Markets work, even for those in poverty

Patrick Gibbons

Contrary to popular opinion, Nevada public education has not been devastated by budget cuts. K-12 schools still received more money this biennium than the last, while higher education has as much money today as in the booming 2005-07 biennium.

Instead of focusing on how much we spend, we should focus on spending resources more effectively by adopting market-oriented reforms. Of course, progressives are still concerned that markets don't work to help those in need.

Elliott Parker and Maureen Kilkenny, two economics professors at the University of Nevada, Reno, recently stated that "markets can do nothing for people with nothing." To these two, poverty excludes people from participating and succeeding in the free market. This is why, they argue, we need taxation to pay for government services like public education.

The poorest nations in Africa and Asia are the perfect places to test their theory. If the Parker-Kilkenny thesis is true, we should observe markets failing the world's poorest people. Fortunately for the poor, the UNR profs are dead wrong — free markets do a great job helping the poor better themselves.

Dr. James Tooley is the author of The Beautiful Tree: A Personal Journey Into How the World's Poorest People are Educating Themselves. A professor at the University of Newcastle in England, Dr. Tooley visited some of the world's poorest countries and made a discovery that stunned him: The world's poorest people are setting up their own private schools, some charging tuitions as low as $1 a week. Not only are the world's poorest parents sending their kids to private schools, but, Dr. Tooley discovered, these private schools regularly outperform the better-funded, "free" public schools.

Tooley discovered the same phenomenon among the poor of the world's largest democracy, India. Even within that long-standing democracy — with its enduring focus on social justice — government public schools fail to provide quality education to the poor. Yet, private schools for the poor succeed.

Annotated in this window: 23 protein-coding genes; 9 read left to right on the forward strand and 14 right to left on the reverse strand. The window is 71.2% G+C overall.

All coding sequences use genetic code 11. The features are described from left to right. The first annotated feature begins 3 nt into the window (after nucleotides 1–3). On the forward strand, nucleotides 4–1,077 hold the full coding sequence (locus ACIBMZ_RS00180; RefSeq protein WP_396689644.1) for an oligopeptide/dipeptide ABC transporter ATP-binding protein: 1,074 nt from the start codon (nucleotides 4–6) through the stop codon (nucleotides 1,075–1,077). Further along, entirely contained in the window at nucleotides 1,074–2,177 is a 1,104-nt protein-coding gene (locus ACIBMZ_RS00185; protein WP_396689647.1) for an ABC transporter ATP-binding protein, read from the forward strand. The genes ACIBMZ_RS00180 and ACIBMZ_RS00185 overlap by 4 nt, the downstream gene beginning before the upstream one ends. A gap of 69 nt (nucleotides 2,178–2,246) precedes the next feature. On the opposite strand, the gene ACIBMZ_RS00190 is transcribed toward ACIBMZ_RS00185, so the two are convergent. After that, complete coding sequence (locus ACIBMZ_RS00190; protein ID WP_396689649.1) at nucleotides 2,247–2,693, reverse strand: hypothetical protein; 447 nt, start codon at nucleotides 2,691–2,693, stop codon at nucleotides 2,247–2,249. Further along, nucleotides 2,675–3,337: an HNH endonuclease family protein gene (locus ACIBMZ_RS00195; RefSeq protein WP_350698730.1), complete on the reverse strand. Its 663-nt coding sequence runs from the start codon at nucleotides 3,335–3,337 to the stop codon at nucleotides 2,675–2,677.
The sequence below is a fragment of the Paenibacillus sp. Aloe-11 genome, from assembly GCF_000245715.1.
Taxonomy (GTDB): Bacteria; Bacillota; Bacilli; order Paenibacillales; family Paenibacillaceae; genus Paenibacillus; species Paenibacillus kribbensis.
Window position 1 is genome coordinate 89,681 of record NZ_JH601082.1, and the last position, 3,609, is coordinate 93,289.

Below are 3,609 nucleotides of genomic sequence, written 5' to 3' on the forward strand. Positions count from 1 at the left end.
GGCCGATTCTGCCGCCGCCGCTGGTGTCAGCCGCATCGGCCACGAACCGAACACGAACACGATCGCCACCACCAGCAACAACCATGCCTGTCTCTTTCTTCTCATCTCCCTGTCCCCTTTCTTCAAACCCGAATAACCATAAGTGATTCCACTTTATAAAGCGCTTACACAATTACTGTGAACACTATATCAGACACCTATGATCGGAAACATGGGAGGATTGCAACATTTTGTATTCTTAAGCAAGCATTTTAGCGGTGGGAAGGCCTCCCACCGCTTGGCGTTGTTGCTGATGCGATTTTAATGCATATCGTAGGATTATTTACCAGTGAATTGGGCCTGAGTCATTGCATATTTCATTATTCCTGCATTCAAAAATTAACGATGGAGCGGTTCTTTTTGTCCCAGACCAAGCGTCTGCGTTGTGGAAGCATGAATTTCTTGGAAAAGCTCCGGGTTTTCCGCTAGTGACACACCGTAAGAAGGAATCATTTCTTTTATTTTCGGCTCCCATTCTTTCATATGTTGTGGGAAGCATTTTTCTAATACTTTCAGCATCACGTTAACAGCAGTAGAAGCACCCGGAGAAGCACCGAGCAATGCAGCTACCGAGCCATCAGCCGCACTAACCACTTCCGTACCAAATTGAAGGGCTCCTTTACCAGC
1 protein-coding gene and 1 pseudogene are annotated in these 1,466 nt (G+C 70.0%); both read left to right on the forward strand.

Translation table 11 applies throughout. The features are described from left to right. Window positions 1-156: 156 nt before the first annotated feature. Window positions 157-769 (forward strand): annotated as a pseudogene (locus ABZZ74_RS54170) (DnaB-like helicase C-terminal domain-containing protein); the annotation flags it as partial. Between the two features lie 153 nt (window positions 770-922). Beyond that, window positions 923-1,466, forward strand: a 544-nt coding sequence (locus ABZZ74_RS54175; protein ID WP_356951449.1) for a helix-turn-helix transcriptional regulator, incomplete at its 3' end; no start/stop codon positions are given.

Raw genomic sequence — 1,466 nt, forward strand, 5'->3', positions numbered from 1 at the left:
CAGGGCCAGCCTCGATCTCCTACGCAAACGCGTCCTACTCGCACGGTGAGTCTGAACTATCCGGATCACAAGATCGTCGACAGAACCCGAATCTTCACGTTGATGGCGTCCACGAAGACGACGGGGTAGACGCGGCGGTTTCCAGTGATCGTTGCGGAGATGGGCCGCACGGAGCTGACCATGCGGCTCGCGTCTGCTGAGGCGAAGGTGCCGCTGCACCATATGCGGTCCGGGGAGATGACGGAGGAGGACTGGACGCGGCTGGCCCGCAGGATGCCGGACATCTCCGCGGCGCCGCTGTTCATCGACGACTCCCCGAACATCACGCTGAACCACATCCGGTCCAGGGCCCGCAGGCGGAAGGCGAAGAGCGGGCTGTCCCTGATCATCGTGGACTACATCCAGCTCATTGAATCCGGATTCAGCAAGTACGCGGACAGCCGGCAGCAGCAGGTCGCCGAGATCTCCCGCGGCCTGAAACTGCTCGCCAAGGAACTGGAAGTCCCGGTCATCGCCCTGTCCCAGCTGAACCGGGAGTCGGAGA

In Nevada, as in the Third World, government schools are failing. Only 42 percent of the state's low-income fourth-grade students can read at grade level, according to the National Assessment of Educational Progress. The story is similar all across the U.S. Lacking the real-world incentives that naturally arise in private-sector markets, central bureaucracies ration public-school resources from above and micromanage schools and teachers. Because parents have no say in where and how and by whom their child will be educated, the school systems remain unaccountable.

Public schools — wherever they exist — underperform when insulated from the concerns of parents. Yet public education can improve if we stop defending the status quo and embrace market-oriented reforms that empower parents.

Vouchers, tax credits, charter schools, virtual schools, open enrollment and empowerment schools (school decentralization) can all have a major impact on the quality of education.

We merely need the political will to change.

Patrick R. Gibbons is an education policy analyst at the Nevada Policy Research Institute. For more visit